Honda was the first motorcycle manufacturer who introduced a brake-by-wire system on a commercial available motorcycle, but are electronically controlled brakes really a step forwards?
Honda has first demonstrated its electronically controlled combined anti-lock brake system for motorcycles a few years back. The system, which is now available on a few Honda production machines, is a completely revised version of the 'old' Honda combined braking system (CBS), that links the front and rear brake systems, applying pressure to both circuits regardless of which lever the rider operates. But the main aim of the system is not to improve lap-times. Instead, it should increase stability under braking and reducing braking distances for less confident riders especially in an emergency situation.
Unlike the Combined Braking System (CBS) you find on some of Honda scooters, which work mechanically, the Electronic Combined Braking System with ABS system is completely electronic and has been referred to as brake-by-wire technology, meaning there's no need for caliper mounting mechanisms to mechanically operate the other pistons.
The calipers on the Honda CBR600RR are identical to the calipers of a CBR600RR without brake-by-wire system, but that's where the similarities end. How does the Honda brake-by-wire system work? At speeds below 6km/h the brakes work normally – so fluid pumped by your hand or foot reaches only the caliper(s) you actuate. Above 6km/h a valve in the brake line operates and diverts brake fluid towards pressure sensors. Now when you pull the front brake lever you're not working the caliper. Instead the sensor sends a signal to the brake control unit (BCU) telling it what you're doing. The BCU then sends a signal to a pump, and it's the pump that generates the pressure at the front caliper, not you. At the same time the BCU also sends a signal to the rear brake pump, which is how the combined system works electronically. If you use the rear brake the system works in reverse.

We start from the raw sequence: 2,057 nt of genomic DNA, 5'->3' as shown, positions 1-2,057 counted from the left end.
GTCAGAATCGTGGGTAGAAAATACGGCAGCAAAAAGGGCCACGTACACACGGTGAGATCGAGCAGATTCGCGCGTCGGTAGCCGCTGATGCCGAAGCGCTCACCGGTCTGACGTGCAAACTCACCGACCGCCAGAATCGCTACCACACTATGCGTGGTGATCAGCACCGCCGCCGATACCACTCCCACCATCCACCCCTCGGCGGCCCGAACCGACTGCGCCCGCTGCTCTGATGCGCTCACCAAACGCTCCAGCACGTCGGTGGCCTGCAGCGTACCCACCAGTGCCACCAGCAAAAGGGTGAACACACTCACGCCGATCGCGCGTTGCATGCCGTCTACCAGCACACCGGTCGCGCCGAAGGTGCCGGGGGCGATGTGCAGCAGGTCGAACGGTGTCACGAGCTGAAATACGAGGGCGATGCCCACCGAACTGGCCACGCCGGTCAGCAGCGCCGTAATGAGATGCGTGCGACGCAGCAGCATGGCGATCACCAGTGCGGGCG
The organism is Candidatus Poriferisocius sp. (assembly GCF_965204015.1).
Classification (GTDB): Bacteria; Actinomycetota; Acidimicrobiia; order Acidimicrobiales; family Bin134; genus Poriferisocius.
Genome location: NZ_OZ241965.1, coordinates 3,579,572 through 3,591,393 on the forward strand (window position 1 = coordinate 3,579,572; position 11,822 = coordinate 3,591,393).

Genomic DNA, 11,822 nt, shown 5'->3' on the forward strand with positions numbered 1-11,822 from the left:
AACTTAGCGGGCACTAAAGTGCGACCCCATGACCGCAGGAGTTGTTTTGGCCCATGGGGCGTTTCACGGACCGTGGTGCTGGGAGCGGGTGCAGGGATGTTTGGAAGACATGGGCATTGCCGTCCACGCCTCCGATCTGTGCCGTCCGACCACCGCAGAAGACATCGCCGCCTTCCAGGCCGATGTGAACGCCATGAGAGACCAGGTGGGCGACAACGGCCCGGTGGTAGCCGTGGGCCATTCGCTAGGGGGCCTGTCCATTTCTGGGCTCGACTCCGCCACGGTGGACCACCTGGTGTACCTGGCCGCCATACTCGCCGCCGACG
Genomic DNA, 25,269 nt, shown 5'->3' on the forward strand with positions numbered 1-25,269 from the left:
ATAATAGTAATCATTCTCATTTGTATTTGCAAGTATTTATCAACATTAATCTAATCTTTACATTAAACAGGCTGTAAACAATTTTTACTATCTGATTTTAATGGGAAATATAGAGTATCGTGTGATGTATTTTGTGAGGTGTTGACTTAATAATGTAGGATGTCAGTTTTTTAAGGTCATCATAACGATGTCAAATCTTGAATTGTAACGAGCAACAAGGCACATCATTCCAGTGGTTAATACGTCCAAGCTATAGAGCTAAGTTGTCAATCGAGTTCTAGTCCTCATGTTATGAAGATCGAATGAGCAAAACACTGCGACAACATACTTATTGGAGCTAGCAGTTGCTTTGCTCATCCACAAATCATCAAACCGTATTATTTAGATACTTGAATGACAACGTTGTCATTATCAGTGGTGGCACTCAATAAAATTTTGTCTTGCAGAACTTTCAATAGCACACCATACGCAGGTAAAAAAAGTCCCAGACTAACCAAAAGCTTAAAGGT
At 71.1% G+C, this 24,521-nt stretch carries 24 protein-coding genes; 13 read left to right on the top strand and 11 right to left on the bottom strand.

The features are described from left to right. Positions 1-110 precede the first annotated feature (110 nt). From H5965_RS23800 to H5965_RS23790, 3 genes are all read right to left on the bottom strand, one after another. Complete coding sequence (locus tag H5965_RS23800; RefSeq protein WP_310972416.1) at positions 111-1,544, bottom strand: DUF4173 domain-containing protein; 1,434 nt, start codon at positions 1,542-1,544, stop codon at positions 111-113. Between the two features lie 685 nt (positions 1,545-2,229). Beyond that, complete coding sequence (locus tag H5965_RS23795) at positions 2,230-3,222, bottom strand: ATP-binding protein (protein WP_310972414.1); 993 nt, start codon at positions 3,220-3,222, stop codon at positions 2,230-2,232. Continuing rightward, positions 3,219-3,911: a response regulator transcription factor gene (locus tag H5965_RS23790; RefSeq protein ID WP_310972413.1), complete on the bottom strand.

In itself that's quite clever, but it's not the whole story, because there's also ABS to consider. Unlike conventional ABS systems that generate a pulsation feel when triggered, Honda's electronic system is completely smooth through the chassis and brake lever. Of course it works in the same way as other systems, monitoring the rate of deceleration and comparing this to threshold values, and reducing brake pressure as the threshold is approached and exceeded.. But because the pressure at the calipers is being generated by the pump, they're able to vary the brake pressure like a dimmer rather than a quick switching on/off switch.
In the short time I got to try the Honda electronic brake-by-wire system I was impressed. It's clear something out of the ordinary is happening, but it doesn't feel intrusive. For starters, the Honda brake-by-wire system was impossible to tell that pumps were operating the calipers and not me, and I wasn't aware of the ABS cutting in or out at any point.